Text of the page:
# How to prove $\mathbb{Z}_4 \times \mathbb{Z}_2$ is isomorphic to $\langle x, y \mid x^4=y^2=1, x^y=x \rangle$?

Here is my attempt at proving $$\mathbb{Z}_4 \times \mathbb{Z}_2= \langle x, y \mid x^4=y^2=1, x^y=x \rangle$$

Let $F$ be a free group upon $\{x,y\}$. Define a homomorphism $\theta: F \rightarrow \mathbb{Z}_4 \times \mathbb{Z}_2$ as follows: $$x\theta = (1,1),~ y\theta = (2,0)$$ Then by Von Dyck's theorem, there exists an epimorphism $$\phi: \langle x, y \mid x^4=y^2=1, x^y=x \rangle \rightarrow \mathbb{Z}_4 \times \mathbb{Z}_2$$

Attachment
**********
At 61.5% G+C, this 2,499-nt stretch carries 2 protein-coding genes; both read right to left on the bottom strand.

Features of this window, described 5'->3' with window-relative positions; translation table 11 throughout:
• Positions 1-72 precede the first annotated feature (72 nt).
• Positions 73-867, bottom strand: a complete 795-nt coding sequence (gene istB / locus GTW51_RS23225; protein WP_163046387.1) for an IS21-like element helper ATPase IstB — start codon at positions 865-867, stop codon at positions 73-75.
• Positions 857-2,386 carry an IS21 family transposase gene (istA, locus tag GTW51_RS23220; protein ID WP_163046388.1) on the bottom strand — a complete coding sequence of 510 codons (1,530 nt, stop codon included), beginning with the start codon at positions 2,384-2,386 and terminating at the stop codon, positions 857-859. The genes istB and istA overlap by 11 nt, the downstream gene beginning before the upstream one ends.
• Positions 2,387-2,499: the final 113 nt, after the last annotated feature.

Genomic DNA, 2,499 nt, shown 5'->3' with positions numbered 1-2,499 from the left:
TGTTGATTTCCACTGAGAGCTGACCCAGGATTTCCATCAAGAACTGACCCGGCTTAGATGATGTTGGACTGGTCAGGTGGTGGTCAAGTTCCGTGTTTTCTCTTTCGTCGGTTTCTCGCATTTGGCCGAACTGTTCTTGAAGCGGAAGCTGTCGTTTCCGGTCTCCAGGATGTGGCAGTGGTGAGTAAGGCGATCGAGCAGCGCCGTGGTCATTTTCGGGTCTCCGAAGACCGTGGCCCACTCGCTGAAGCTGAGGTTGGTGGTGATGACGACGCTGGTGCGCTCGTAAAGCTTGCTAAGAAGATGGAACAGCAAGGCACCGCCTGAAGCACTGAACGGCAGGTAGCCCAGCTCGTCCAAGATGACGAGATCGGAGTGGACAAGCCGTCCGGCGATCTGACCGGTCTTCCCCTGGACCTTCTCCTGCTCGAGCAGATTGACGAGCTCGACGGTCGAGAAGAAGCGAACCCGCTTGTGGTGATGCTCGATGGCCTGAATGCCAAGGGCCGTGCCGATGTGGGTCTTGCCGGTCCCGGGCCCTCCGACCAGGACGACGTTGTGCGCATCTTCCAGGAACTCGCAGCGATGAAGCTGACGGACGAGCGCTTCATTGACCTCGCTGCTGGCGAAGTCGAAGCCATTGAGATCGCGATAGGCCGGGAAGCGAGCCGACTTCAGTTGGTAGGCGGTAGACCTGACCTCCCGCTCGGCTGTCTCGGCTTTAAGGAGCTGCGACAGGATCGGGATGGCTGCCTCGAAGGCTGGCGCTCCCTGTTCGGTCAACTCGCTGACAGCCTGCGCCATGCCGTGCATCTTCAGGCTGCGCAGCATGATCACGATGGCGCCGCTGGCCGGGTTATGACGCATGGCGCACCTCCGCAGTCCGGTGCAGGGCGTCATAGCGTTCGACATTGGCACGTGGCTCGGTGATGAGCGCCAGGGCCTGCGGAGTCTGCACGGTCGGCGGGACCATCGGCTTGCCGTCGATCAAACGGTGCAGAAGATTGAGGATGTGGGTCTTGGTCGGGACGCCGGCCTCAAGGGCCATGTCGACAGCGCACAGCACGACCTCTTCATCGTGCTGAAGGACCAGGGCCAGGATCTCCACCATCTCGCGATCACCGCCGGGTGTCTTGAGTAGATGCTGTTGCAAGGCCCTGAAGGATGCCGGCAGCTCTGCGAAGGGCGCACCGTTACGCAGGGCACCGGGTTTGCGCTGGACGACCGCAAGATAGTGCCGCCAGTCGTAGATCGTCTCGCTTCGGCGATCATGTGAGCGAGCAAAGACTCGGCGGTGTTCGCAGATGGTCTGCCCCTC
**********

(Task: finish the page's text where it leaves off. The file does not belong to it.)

Now I just need to show both groups have the same cardinality in order to conclude $\phi$ is an isomorphism.

How can I do this?

• What does $x^y$ mean in this context? – Alex Provost May 7 '17 at 14:40
• @AlexProvost$x^y=y^{-1}xy$ – mrs May 7 '17 at 14:43
• @ResidentDementor Interesting. I suppose this makes sense in light of $(x^y)^z = x^{yz}$. – Alex Provost May 7 '17 at 14:48

## 1 Answer

Since you have the relations $x^y = x$ and $y^2 = 1$, you know that $x$ and $y$ commute, and so everything in the presented group may be brought to the form $\{x^i y^j \mid 1 \leq i \leq 4, 1 \leq j \leq 2 \}$, and so the cardinality of the presented group is at most 8. Since $\phi$ is a surjection, you know the cardinality is at least $|\mathbb{Z}_4 \times \mathbb{Z}_2| = 8$.